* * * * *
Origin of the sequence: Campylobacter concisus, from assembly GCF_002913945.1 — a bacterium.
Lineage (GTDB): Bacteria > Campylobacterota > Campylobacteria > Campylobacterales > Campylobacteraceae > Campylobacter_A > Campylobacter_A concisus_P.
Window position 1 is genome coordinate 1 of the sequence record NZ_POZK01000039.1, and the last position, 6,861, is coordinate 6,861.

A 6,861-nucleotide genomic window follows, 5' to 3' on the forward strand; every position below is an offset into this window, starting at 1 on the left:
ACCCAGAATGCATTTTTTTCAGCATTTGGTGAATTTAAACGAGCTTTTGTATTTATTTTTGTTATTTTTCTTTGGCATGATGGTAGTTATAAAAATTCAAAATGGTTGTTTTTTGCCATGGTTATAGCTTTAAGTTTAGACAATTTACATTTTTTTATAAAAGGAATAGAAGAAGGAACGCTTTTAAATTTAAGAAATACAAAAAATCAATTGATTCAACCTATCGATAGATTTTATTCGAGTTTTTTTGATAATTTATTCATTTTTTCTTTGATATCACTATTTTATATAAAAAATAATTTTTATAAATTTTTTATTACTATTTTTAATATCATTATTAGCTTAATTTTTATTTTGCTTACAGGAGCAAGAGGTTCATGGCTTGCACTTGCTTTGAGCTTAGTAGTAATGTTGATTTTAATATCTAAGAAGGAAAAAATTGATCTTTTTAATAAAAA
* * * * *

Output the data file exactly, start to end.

Origin of the sequence: Campylobacter concisus, from assembly GCF_002913945.1 — a bacterium.
Lineage (GTDB): Bacteria > Campylobacterota > Campylobacteria > Campylobacterales > Campylobacteraceae > Campylobacter_A > Campylobacter_A concisus_P.
Window position 1 is genome coordinate 1 of the sequence record NZ_POZK01000039.1, and the last position, 6,861, is coordinate 6,861.

A 6,861-nucleotide genomic window follows, 5' to 3' on the forward strand; every position below is an offset into this window, starting at 1 on the left:
ACCCAGAATGCATTTTTTTCAGCATTTGGTGAATTTAAACGAGCTTTTGTATTTATTTTTGTTATTTTTCTTTGGCATGATGGTAGTTATAAAAATTCAAAATGGTTGTTTTTTGCCATGGTTATAGCTTTAAGTTTAGACAATTTACATTTTTTTATAAAAGGAATAGAAGAAGGAACGCTTTTAAATTTAAGAAATACAAAAAATCAATTGATTCAACCTATCGATAGATTTTATTCGAGTTTTTTTGATAATTTATTCATTTTTTCTTTGATATCACTATTTTATATAAAAAATAATTTTTATAAATTTTTTATTACTATTTTTAATATCATTATTAGCTTAATTTTTATTTTGCTTACAGGAGCAAGAGGTTCATGGCTTGCACTTGCTTTGAGCTTAGTAGTAATGTTGATTTTAATATCTAAGAAGGAAAAAATTGATCTTTTTAATAAAAA